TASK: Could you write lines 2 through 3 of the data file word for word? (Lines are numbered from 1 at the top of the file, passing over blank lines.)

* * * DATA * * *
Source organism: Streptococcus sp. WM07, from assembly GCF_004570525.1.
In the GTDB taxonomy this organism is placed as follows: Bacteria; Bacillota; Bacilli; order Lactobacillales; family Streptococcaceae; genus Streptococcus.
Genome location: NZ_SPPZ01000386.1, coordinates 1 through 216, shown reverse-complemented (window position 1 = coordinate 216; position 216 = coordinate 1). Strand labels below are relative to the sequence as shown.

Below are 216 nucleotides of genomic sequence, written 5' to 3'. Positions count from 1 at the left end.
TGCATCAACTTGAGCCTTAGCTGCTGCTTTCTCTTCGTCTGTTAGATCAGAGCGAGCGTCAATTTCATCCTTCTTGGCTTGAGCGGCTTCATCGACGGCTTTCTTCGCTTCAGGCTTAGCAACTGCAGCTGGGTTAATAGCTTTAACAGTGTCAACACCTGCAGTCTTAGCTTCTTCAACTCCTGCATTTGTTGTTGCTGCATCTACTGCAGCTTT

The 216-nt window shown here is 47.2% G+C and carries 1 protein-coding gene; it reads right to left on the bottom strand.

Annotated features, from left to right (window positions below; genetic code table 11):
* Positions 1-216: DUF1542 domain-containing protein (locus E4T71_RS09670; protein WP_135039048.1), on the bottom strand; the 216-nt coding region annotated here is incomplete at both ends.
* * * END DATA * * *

In the GTDB taxonomy this organism is placed as follows: Bacteria; Bacillota; Bacilli; order Lactobacillales; family Streptococcaceae; genus Streptococcus.
Genome location: NZ_SPPZ01000386.1, coordinates 1 through 216, shown reverse-complemented (window position 1 = coordinate 216; position 216 = coordinate 1). Strand labels below are relative to the sequence as shown.